The historiography of Chinese architecture is less than
a century old. The architectural profession did not exist in China.
Buildings were erected by craftsmen who were also responsible for
their maintenance. Their skills were handed down to their sons or
apprentices for generations. Unlike painting and calligraphy, building
was not regarded as one of the fine arts.
Only two records of building practice survive: a twelfth-century
manual, Yingzao fashi (Building standards), printed in 1103,
and a 1734 manual, Gongbu gongcheng zuofa zeli (Engineering
manual for the Board of Works).
In the twentieth century, the literature in Chinese
on architecture was written largely by two main groups. The earlier
works were written mainly in the 1930s by the Society for Research
in Chinese Architecture. The first 2 volumes of the Society=s bulletin,
published in 1930 and 1931, were devoted to the 12th-century manual,
including translations of articles on the subject by western authors.
The other group was young Chinese architects who studied abroad and
became active in textual research and field work. With the help of
artisans and craftsmen the group gained solid knowledge of methods
and rules of architecture from the last two centuries, and they undertook
extensive field work.
The later literature was written after 1949 by the members
of the dispersed society and others mostly published in the two journals,
Wenwu (Cultural relics) and Kaogu (Archaeology), detailing
great discoveries of old buildings during archaeological excavations.
Since the 1980s and 1990s, with the discoveries of architectural remains,
finds have been documented and important research has been carried
out. More and more works on Chinese architecture have been published.
Compared to painting specialists, the number of western
scholars in Chinese architecture is small. The following list consists
of works by these scholars and some of the English translations of
Chinese texts. They are general historical surveys and studies of
different types of Chinese architecture, such as domestic, imperial,
tombs and shrines, and city planning.
Works on landscape
architecture and gardens are separately listed.
Historic Chinese Architecture, compiled by
the Dept. of Architecture. Tsinghua University. rev. ed. Beijing:
Tsinghua University Press, 1990, c1985.
Reprinted, with corrections, chiefly with colored
illustrations and a brief introduction, by the renowned faculty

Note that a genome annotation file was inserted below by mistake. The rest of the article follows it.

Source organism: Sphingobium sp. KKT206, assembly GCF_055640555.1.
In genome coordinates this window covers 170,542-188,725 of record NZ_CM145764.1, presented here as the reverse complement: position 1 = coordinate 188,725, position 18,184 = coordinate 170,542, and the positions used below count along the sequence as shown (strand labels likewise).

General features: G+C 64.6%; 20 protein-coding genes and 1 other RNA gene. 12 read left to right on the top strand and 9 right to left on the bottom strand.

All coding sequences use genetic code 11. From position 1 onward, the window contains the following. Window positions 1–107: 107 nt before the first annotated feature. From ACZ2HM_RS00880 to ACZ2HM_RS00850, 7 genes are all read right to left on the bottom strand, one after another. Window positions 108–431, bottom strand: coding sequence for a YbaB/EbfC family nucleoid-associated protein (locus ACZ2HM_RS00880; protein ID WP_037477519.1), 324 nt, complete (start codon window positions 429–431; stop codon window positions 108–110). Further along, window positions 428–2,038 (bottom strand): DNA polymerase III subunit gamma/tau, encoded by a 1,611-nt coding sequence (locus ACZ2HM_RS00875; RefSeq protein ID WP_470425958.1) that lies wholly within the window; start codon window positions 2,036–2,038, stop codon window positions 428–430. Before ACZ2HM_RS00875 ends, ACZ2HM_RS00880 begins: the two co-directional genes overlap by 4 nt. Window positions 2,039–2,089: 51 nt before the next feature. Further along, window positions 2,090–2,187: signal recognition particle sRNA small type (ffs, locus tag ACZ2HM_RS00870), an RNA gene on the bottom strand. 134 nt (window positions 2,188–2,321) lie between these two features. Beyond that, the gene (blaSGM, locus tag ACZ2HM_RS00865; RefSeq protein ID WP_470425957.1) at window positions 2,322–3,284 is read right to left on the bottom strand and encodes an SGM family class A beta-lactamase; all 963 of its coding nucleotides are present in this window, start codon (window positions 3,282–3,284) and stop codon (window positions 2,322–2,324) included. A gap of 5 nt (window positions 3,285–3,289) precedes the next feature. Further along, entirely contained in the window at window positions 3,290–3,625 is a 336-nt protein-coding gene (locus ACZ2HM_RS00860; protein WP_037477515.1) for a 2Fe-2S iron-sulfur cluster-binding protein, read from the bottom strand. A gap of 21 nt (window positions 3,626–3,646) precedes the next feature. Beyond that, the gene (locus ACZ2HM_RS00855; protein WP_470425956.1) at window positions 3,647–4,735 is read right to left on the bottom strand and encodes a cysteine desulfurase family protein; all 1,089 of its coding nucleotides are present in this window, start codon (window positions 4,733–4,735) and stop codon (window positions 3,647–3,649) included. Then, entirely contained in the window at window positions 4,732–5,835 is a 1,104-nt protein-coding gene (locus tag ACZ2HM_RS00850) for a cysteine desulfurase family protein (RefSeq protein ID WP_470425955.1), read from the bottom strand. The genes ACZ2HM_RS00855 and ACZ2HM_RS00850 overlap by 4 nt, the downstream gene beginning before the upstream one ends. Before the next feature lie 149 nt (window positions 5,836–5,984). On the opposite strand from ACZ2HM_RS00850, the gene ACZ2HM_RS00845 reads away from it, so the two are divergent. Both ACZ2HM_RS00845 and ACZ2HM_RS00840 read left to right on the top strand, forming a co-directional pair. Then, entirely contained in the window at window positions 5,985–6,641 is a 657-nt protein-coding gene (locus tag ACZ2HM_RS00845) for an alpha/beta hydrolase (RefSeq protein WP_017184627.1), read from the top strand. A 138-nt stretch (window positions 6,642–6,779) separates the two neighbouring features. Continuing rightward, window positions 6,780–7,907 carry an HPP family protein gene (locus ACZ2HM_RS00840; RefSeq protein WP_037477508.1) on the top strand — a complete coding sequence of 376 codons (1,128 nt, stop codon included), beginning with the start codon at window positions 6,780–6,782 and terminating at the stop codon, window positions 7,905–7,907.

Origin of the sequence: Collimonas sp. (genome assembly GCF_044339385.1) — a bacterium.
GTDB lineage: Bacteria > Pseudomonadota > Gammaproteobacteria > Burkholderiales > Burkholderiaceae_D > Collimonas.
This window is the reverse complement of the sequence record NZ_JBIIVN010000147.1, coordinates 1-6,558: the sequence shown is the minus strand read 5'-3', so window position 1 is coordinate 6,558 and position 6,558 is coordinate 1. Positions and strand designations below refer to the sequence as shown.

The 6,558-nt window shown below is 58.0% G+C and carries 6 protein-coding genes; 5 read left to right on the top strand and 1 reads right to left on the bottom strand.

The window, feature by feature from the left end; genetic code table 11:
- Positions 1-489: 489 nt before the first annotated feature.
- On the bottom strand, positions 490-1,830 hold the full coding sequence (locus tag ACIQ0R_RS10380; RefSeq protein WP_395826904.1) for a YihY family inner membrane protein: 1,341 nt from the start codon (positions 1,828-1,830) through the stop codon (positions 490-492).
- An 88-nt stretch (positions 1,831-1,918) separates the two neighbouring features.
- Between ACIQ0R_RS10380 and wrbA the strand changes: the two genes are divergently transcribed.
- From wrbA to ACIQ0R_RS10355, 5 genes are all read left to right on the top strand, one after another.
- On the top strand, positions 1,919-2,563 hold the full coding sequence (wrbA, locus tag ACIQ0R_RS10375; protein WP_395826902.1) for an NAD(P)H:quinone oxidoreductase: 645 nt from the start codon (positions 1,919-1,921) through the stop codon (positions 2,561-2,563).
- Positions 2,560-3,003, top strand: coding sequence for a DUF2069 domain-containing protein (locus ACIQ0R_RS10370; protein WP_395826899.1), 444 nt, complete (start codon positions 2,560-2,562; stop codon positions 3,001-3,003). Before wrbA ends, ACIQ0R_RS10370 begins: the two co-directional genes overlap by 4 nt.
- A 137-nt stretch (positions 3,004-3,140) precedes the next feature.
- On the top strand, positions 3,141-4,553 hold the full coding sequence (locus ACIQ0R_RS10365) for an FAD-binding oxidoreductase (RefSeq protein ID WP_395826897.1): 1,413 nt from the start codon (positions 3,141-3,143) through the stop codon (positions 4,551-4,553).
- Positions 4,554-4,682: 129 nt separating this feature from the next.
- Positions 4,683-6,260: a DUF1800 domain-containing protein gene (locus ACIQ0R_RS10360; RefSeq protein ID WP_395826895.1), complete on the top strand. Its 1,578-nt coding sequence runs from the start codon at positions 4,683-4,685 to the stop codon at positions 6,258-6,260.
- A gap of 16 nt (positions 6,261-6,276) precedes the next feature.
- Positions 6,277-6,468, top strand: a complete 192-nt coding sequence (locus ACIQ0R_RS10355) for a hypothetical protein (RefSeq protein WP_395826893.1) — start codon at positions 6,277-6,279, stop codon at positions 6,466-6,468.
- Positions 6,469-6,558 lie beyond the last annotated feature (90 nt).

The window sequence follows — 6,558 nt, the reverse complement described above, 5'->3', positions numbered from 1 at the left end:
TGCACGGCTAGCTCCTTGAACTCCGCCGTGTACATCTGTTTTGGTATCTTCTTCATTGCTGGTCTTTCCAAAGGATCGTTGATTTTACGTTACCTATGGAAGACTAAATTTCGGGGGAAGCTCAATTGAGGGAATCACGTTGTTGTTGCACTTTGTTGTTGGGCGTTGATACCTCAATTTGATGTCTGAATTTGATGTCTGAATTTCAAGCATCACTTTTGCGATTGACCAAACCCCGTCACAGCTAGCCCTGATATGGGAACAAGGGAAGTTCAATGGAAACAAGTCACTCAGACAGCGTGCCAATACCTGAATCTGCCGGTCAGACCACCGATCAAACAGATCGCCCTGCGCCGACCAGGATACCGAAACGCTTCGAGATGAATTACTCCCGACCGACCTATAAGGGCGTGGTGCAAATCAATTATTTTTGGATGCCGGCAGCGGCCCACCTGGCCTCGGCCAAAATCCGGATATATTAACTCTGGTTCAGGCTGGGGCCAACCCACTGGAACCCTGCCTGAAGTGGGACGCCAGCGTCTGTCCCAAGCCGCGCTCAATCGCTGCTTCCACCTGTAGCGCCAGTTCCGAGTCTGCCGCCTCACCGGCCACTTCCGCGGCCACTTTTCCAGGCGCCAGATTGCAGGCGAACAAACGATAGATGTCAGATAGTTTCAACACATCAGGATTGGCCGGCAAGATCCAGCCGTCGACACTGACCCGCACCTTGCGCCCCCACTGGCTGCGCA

of architecture at the Qinghua University.
History and Development of Ancient Chinese Architecture.
Compiled by Institute of the History of Natural Sciences, Chinese
Academy of Sciences. Beijing: Science Press, 1986.
Originally published in Chinese, the work has been
the most comprehensive study of Chinese architecture, with emphasis
on architectural technology, various techniques of construction,
city planning, and garden techniques, with a chapter on design.
Knapp, Ronald. China=s Traditional Rural Architecture:
A Cultural Geography of the Common House. Honolulu: University
of Hawaii Press, 1986.
The author is one of the pioneers of scientific
studies of Chinese architectural development. The book gives a
summary of historical development of the Chinese house, lists
the variety of Chinese rural dwellings, traditional and contemporary,
with information on construction, such as foundations, framework,
roof structures, etc.
_____. China=s Vernacular Architecture: House Form
and Culture. Honolulu: University of Hawaii Press, 1989.
Discusses vernacular and folk traditions of Chinese
architecture, with emphasis on domestic architecture, such as
space, structure, interior and exterior elements, in Zhejiang
_____. Chinese House: Craft, Symbol, and the Folk
Tradition (Images of Asia). Hong Kong: Oxford University Press,
A general and brief introduction to Chinese architecture,
the symbolism and tradition, and contemporary trends.
_____. Chinese Landscapes: The Village as Place.
Honolulu: University of Hawaii Press, 1992.
The work focuses on the Chinese village, rural settlement
patterns, fengshui principles, tradition vs. transition.
_____. China=s Living Houses: Folk Beliefs, Symbols,
and Household Ornamentation. Honolulu: University of Hawaii
Exploring the complex links among folk beliefs and household
ornamentation across time, space, and social class, the book consists
of two parts: "in quest of spatial harmony", dealing
with issues such fengshui, or dwellings as social templates; and
"in pursuit of good fortune," discussing how the Chinese
use house ornamentation to communicate their wish to bring their
family good fortune. Includes bibliography and index.
Liang, Ssu-ch=eng. A Pictorial History of Chinese
Architecture. edited by Wilma Fairbank. Cambridge, MA: MIT Press,
One of the foremost pioneers in studying Chinese
architecture, the author discusses Chinese structural system and
timber-frame architecture of temples and monuments. The book has
been translated and published in China, in a bilingual edition